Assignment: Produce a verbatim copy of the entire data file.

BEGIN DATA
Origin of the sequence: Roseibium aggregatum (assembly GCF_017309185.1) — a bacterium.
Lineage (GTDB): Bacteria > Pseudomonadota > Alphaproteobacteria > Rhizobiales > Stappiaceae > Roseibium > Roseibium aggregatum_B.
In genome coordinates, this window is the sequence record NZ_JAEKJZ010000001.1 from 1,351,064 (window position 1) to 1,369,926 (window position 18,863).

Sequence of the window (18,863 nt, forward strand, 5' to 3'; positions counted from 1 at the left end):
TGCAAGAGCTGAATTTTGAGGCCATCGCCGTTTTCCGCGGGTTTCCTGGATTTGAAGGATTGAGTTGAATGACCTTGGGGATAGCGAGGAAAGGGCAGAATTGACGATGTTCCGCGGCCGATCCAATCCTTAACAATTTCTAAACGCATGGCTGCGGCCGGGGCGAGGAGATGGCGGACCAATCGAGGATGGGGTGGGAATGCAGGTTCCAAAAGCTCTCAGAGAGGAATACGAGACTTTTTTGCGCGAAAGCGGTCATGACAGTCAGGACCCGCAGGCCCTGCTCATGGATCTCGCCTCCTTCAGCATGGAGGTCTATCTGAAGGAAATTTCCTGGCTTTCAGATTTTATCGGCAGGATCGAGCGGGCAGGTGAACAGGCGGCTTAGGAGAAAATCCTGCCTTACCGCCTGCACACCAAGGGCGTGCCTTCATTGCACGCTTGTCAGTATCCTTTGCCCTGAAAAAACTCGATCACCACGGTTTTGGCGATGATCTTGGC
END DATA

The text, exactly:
Origin of the sequence: Roseibium aggregatum (assembly GCF_017309185.1) — a bacterium.
Lineage (GTDB): Bacteria > Pseudomonadota > Alphaproteobacteria > Rhizobiales > Stappiaceae > Roseibium > Roseibium aggregatum_B.
In genome coordinates, this window is the sequence record NZ_JAEKJZ010000001.1 from 1,351,064 (window position 1) to 1,369,926 (window position 18,863).

Sequence of the window (18,863 nt, forward strand, 5' to 3'; positions counted from 1 at the left end):
TGCAAGAGCTGAATTTTGAGGCCATCGCCGTTTTCCGCGGGTTTCCTGGATTTGAAGGATTGAGTTGAATGACCTTGGGGATAGCGAGGAAAGGGCAGAATTGACGATGTTCCGCGGCCGATCCAATCCTTAACAATTTCTAAACGCATGGCTGCGGCCGGGGCGAGGAGATGGCGGACCAATCGAGGATGGGGTGGGAATGCAGGTTCCAAAAGCTCTCAGAGAGGAATACGAGACTTTTTTGCGCGAAAGCGGTCATGACAGTCAGGACCCGCAGGCCCTGCTCATGGATCTCGCCTCCTTCAGCATGGAGGTCTATCTGAAGGAAATTTCCTGGCTTTCAGATTTTATCGGCAGGATCGAGCGGGCAGGTGAACAGGCGGCTTAGGAGAAAATCCTGCCTTACCGCCTGCACACCAAGGGCGTGCCTTCATTGCACGCTTGTCAGTATCCTTTGCCCTGAAAAAACTCGATCACCACGGTTTTGGCGATGATCTTGGC